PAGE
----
So Umewaka introduced new works such as "Giselle," changed the venue, tried different lighting and music to bring in the audience.
"We've staged at Suntory Hall for instance because the name (National) Noh Theater makes people think Noh as outdated," said Umewaka.
"As long as the essential things of tradition are preserved, giving it modernity will refresh it and allow it to continue," she said.
Helun Firat, head of the board of CerModern, the Modern Arts Center Turkey, said that she sees a lot of similarities between Korea and Turkey.
"Korea is much more successful in adapting the traditional," Firat said. "I saw more courage (here) about adapting to change." Courage, when sometimes tradition can be a taboo.
As head of the only modern arts center in Ankara and Turkey, she sees art as a great way to communicate with different cultures. The CerModern is active in exchanges in exhibitions with the Netherlands and is planning an exhibition of Mexican works soon. But the center also features cinema and theater as well.
Firat had some suggestions for further globalizing Korean culture.
"Work with the embassies in your country," she said. "Also when a country takes its culture overseas, travels around it rather than just focus on one city. For a little more cost, the effect will be wider," Firat said.
Scott Miller Berry
Scott Miller Berry, an executive director of the Images Festival, an independent media art festival, advised that sending artists around the world is the best way to promote Korean culture.
"We've been able to come to Korea because we've had access to travel grants," he said. "It seems difficult for Korean artists to access money to travel and show their art."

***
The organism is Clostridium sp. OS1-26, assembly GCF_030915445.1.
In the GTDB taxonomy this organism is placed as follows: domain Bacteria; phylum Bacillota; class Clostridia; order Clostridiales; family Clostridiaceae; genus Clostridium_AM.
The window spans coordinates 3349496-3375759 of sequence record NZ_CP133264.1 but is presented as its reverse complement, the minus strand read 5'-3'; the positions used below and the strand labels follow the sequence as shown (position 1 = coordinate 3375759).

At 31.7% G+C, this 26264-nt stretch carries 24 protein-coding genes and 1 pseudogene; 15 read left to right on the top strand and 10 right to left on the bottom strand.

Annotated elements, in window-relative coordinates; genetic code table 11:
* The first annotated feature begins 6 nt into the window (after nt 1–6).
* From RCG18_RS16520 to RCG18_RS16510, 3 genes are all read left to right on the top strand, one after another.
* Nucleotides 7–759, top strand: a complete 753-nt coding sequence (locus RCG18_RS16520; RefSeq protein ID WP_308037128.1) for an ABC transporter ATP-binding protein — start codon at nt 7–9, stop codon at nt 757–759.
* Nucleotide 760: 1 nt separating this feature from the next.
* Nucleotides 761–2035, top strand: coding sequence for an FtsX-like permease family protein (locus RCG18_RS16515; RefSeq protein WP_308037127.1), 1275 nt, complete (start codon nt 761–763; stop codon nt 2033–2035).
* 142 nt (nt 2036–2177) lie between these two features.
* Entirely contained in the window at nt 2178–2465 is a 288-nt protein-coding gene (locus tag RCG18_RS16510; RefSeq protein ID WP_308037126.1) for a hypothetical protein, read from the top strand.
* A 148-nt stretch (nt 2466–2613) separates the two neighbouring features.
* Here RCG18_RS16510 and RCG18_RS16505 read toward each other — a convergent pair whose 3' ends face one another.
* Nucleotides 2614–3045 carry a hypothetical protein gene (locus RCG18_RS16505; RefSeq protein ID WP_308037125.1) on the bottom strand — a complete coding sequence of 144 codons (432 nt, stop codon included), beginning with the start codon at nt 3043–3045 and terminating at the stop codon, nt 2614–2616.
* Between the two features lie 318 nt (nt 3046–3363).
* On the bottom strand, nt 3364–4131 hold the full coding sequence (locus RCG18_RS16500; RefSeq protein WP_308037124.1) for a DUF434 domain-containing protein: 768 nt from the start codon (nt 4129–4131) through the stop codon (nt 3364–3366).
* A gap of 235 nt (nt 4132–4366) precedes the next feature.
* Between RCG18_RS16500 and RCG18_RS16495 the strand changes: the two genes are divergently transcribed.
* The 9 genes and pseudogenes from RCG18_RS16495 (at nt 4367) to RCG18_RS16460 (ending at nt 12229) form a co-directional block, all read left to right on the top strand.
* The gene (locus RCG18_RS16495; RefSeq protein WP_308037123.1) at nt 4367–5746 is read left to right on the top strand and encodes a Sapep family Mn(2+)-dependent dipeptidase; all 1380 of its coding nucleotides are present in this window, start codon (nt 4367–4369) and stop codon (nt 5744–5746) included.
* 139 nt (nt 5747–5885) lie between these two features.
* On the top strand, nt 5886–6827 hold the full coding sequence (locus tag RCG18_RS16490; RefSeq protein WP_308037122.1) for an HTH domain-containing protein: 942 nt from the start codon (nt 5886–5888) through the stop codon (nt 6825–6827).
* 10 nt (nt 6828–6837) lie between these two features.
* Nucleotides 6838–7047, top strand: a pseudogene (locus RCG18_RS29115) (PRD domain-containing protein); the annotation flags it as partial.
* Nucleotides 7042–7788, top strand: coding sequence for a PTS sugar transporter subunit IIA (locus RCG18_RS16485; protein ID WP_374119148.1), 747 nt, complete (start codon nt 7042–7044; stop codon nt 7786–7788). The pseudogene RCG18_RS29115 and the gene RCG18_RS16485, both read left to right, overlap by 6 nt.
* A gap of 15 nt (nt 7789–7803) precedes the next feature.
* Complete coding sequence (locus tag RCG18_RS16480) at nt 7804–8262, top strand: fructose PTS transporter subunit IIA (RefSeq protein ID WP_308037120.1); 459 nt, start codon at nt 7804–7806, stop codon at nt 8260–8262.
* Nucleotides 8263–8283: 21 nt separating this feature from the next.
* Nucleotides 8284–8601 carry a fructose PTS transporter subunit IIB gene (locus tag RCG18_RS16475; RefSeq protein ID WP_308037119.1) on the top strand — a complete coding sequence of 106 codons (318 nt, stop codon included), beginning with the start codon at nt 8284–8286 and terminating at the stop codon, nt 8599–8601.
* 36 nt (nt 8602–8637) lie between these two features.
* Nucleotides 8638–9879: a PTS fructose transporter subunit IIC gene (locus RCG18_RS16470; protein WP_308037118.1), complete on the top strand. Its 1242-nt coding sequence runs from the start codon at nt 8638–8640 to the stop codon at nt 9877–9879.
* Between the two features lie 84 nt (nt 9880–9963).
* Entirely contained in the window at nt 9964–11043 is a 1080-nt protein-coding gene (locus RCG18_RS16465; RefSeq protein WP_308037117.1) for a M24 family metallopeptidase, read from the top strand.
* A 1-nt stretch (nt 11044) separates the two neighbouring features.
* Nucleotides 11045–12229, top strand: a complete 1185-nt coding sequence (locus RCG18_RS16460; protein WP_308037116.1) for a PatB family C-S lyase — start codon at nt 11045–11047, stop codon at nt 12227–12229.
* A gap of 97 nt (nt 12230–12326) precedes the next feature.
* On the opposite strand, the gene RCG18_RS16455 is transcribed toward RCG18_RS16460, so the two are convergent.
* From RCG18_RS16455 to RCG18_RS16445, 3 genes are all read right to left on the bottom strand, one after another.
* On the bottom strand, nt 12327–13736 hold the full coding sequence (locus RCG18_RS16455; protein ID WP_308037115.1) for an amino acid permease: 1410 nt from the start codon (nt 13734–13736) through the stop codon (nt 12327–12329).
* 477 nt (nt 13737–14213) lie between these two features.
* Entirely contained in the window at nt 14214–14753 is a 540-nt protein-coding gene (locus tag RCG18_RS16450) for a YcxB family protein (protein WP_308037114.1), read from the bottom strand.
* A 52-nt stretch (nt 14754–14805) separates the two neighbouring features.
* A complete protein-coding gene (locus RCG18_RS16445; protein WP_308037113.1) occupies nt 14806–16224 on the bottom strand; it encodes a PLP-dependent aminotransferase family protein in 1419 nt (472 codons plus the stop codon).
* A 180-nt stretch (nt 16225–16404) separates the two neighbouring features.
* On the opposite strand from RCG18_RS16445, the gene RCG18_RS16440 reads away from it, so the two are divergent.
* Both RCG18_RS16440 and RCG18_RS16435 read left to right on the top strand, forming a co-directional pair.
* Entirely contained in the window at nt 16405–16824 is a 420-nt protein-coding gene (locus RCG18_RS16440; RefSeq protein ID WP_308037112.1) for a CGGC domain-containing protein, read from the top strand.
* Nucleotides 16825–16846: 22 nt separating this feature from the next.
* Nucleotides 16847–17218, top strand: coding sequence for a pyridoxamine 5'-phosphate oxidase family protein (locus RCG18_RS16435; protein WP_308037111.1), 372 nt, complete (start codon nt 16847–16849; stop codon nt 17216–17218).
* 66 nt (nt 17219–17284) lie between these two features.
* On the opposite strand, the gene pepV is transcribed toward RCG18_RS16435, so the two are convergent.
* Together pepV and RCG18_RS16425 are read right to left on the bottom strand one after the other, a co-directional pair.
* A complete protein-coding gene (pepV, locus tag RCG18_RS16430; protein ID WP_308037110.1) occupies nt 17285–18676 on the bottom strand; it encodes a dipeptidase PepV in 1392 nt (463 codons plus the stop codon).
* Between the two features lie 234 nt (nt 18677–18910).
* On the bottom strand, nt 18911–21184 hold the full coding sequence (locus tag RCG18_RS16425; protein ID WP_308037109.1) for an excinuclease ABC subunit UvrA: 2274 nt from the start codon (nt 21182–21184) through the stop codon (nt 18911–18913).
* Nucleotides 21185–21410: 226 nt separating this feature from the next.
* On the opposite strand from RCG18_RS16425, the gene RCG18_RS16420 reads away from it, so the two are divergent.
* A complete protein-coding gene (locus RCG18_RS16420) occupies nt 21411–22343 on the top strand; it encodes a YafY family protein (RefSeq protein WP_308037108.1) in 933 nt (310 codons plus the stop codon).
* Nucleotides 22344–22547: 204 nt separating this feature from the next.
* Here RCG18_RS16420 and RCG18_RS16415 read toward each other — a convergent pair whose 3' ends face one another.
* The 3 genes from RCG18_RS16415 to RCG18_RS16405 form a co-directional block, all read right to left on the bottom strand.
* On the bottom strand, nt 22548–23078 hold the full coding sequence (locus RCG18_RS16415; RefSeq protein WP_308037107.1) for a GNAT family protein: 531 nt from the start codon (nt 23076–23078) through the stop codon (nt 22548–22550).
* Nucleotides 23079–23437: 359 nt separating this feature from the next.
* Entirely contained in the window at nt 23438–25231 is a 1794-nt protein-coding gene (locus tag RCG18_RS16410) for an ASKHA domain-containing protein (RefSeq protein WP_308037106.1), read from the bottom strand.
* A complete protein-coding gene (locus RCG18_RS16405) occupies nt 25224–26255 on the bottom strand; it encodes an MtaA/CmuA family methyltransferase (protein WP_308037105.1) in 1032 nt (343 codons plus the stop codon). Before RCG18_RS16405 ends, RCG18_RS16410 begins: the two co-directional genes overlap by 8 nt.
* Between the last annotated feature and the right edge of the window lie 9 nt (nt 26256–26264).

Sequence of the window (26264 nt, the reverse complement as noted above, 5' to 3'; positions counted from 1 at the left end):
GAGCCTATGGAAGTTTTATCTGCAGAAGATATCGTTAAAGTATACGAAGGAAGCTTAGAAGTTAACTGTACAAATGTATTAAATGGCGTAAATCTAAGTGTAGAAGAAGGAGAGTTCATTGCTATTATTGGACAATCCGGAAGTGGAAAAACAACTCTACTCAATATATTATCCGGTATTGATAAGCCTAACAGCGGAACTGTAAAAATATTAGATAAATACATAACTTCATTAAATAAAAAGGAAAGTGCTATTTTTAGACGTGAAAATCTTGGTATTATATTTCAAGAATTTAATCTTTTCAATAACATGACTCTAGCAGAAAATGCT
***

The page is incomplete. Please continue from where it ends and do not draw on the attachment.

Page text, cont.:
Berry and his colleagues have visited Korea four times in the past eight years to promote Canadian media art in Korea. He also emphasized that while Korea's economy has grown exponentially, the nation needs to focus more on collaborating culture with economic development.
"Culture needs to be taken seriously as an economic force, though it may be less tangible," he said.
The Images Festival is North America's largest media arts festival. Berry is also co-founder of a monthly screening series called Early Monthly Segments, and has recently screened films in Seoul.
Paolo de Maria
Paolo de Maria from Italy said a strong economic will is the most powerful promoter of a country's culture, cuisine and other non-economic assets, adding Korea will find itself recognized globally if the country's economic growth continues.
"I think it's a matter of time for Korean culture to win global recognition," said Paolo, a chef running his own Italian restaurant in Seoul. "The very first image that comes to mind when I think of Korea is technology. Many Italian people make it with Samsung, LG and Hyundai and Kia." Italy earned global recognition thanks largely to its economic prosperity in the past, he said.
"In the past, Italians distinguished differences between Japan and Korea; and Japan and China. But they were unable to distinguish between China and Korea. Why? The two countries were relatively weaker (economically) than Japan." Paolo has been living here for nine years with his Korean wife.